6
$\begingroup$

A common source of frustration when I'm at work is the fact that my rolling office chair's wheels rotate whenever I push it forward or backward from my desk, which can cause it to bump my computer tower or any other object on the floor nearby. This happens no matter how carefully I avoid turning my torso, or how straight back I push.

What physical phenomenon causes office chairs to rotate in this way? It has five wheels, if that's important.

My suspicion is that there is some interaction among the friction forces of the wheels on the ground that gives rise to this behavior, but I don't understand how to connect the dots from "opposite the force of the push" to "circularly about the support column".

This is different from other physics.se office chair questions like these three because I am asking about the rotation along the vertical axis of the wheelbase, not why the chair has five wheels or how it can move without my feet on the ground.

$\endgroup$
  • $\begingroup$ Is this like a chair where the part you sit on can rotate independent of the rotation of the part that has all of the wheels? i.e. fun spinny chairs :) $\endgroup$ – Aaron Stevens Mar 14 at 20:11
  • $\begingroup$ If your five wheels have uneven friction (or if they can independently turn, and thereby start out at random angles) you get a moment of force about the vertical axis. Any left/right symmetry breaking caused by friction would do this. $\endgroup$ – flaudemus Mar 14 at 20:15
  • $\begingroup$ @flaudemus That should be an answer $\endgroup$ – Aaron Stevens Mar 14 at 20:17
  • 3
    $\begingroup$ Like anything else in Dynamics which follow Murphy's laws, the answer is "because it can." More formally, any unconstrained degree of freedom is going to exhibit motion sooner or later. $\endgroup$ – ja72 Mar 14 at 20:25
  • $\begingroup$ No. Asymmetry wouldn't explain a continual rotation; merely a rotation to an angle where there is a balance of friction. $\endgroup$ – Paul Childs Mar 14 at 20:31
2
$\begingroup$

The problem is, that the bearings are not perfect. Especially the ones that are used to turn the "feet" of the chair. Those bearings are under a quite heavy load, and they are not designed to turn without friction.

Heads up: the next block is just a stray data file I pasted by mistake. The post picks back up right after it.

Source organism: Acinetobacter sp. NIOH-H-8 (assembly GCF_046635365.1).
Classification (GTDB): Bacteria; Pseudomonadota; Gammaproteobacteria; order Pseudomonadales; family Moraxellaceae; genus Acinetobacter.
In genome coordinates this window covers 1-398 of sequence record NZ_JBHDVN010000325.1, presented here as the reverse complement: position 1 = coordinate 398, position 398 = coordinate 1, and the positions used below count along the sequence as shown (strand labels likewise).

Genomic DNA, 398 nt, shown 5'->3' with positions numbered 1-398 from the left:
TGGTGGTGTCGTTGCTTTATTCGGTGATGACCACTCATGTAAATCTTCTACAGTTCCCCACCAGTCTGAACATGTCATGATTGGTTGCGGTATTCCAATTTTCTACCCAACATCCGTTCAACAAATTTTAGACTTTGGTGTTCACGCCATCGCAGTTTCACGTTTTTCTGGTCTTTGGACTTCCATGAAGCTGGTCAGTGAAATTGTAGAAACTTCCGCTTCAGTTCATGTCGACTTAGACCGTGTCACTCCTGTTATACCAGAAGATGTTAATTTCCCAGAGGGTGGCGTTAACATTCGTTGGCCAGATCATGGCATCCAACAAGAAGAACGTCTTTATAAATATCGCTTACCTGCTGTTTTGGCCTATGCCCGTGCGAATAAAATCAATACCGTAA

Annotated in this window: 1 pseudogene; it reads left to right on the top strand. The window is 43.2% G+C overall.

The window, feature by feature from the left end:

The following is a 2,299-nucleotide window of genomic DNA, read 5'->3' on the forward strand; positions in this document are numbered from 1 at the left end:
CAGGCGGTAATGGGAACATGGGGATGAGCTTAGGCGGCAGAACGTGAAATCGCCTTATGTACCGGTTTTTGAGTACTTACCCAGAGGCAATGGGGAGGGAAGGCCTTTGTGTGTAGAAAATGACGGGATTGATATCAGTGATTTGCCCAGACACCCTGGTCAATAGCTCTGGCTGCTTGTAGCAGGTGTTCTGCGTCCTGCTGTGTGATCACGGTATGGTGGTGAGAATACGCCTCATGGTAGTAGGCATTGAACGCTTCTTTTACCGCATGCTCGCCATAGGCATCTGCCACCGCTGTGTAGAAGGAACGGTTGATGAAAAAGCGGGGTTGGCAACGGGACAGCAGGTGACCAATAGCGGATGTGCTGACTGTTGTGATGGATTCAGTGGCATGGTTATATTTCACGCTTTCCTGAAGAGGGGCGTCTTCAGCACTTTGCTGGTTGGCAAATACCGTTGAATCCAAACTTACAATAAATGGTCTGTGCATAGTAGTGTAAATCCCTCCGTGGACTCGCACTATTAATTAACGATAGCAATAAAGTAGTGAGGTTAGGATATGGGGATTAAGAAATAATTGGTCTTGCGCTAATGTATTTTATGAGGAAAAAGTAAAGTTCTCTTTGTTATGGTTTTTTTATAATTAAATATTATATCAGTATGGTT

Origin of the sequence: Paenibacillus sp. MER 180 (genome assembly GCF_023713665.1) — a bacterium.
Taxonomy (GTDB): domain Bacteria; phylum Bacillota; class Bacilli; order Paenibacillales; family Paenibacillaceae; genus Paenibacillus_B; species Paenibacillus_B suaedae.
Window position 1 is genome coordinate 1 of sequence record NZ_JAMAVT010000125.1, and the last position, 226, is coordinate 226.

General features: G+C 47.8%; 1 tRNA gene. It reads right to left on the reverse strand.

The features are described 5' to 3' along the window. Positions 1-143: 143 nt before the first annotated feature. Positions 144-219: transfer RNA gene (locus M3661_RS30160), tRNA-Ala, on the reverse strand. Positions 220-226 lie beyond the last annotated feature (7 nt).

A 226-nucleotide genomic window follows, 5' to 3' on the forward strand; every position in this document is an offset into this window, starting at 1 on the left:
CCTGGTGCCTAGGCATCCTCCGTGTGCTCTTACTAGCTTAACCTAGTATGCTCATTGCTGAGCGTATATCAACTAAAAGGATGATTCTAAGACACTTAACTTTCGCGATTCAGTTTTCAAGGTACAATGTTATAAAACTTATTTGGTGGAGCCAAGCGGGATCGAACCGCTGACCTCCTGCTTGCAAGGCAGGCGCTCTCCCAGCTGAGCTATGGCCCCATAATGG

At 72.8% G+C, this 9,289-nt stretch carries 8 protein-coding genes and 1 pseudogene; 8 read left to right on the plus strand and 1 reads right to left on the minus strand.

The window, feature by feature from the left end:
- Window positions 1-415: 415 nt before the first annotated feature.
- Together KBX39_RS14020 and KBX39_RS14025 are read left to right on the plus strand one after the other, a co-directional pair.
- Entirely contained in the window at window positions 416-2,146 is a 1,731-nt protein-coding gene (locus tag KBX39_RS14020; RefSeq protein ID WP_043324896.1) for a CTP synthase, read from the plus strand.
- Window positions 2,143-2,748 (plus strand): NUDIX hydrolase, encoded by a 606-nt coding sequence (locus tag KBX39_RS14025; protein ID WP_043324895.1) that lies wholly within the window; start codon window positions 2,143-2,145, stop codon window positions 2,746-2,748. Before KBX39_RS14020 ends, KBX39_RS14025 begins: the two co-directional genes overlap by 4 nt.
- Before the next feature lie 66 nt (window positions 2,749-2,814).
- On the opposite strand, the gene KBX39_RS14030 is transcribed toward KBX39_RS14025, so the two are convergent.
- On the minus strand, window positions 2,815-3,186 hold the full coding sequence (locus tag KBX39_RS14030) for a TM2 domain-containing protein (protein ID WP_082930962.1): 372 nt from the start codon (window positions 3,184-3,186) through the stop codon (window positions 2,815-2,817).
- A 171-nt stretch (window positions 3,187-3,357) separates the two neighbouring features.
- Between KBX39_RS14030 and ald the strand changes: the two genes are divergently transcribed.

As such, your chair's feet always want to remain in the same position as they are, and that is usually not exactly the direction into which you want to move your chair. Frequently, you cannot move into any direction without turning some feet.

So, when you push your chair back, the feet of the chairs basically hold a contest on who's the first to turn. Now, like all the feet, the ones that remain in position relative to the chair's base, are generally not aligned with your movement either, and they provide the chair's base with some rotating force.


You can make the test of aligning all five feet straight to the back, and then slowly drawing the chair back. You'll see that you'll be able to move the chair for some distance without the base turning. However, once the imperfections of the setup amplify, one or more feet become significantly out of direction, and that's when the chair's base will start turning.

$\endgroup$
1
$\begingroup$

If your five wheels have uneven friction (or if they can independently turn, and thereby start out at random angles) you get a moment of force about the vertical axis. Any left/right symmetry breaking caused by friction or imperfect fabrication (e.g. unequal lengths of the legs on which the wheels are mounted, or slightly different distances of the wheels from the axis) would do this, where left and right are separated by a plane through the vertical axis of your chair and the midpoint between your feet. I assume that both of your feet push with the same force.

Of course, as it was mentioned by Paul Childs in the comments, this mechanism would only rotate the five legs of your chair until a balance of friction is reached. However, depending on the degrees of freedom of the wheels, this may not happen so quickly.

Anyway, other mechanisms of rotation are conceivable, but we would require more details about how your chair is constructed for providing more educated guesses.

I suggest that you test my suggestion by inspecting the wheels of your chair in terms of friction, and to check, if they can independently turn. If they do, you may find them in different orientations, when you start pushing. This may already break the symmetry according to my experience.

$\endgroup$
0
$\begingroup$

I believe it is related to the helicity of the screw thread and or spring in the chair. A lateral force on this will be turned into opposing torsional forces on the top and bottom parts.

In order to counteract this you would need to design a chair with two threads/springs with opposing helicities, like they do on some outboard motors to provide greater stability.

$\endgroup$

Your Answer

By clicking “Post Your Answer”, you agree to our terms of service, privacy policy and cookie policy

Not the answer you're looking for? Browse other questions tagged or ask your own question.